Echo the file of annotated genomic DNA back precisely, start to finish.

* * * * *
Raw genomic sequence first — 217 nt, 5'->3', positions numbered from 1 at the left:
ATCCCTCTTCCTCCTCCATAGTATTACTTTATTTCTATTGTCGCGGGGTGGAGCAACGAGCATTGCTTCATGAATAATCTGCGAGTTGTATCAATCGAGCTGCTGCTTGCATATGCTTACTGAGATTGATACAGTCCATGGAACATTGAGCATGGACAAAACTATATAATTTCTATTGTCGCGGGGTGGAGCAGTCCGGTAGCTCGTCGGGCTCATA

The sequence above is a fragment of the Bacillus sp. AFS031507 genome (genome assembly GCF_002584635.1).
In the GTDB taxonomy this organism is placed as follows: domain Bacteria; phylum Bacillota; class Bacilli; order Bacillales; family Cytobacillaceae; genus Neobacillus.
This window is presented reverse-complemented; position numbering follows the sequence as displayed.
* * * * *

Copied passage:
Raw genomic sequence first — 217 nt, 5'->3', positions numbered from 1 at the left:
ATCCCTCTTCCTCCTCCATAGTATTACTTTATTTCTATTGTCGCGGGGTGGAGCAACGAGCATTGCTTCATGAATAATCTGCGAGTTGTATCAATCGAGCTGCTGCTTGCATATGCTTACTGAGATTGATACAGTCCATGGAACATTGAGCATGGACAAAACTATATAATTTCTATTGTCGCGGGGTGGAGCAGTCCGGTAGCTCGTCGGGCTCATA

The sequence above is a fragment of the Bacillus sp. AFS031507 genome (genome assembly GCF_002584635.1).
In the GTDB taxonomy this organism is placed as follows: domain Bacteria; phylum Bacillota; class Bacilli; order Bacillales; family Cytobacillaceae; genus Neobacillus.
This window is presented reverse-complemented; position numbering follows the sequence as displayed.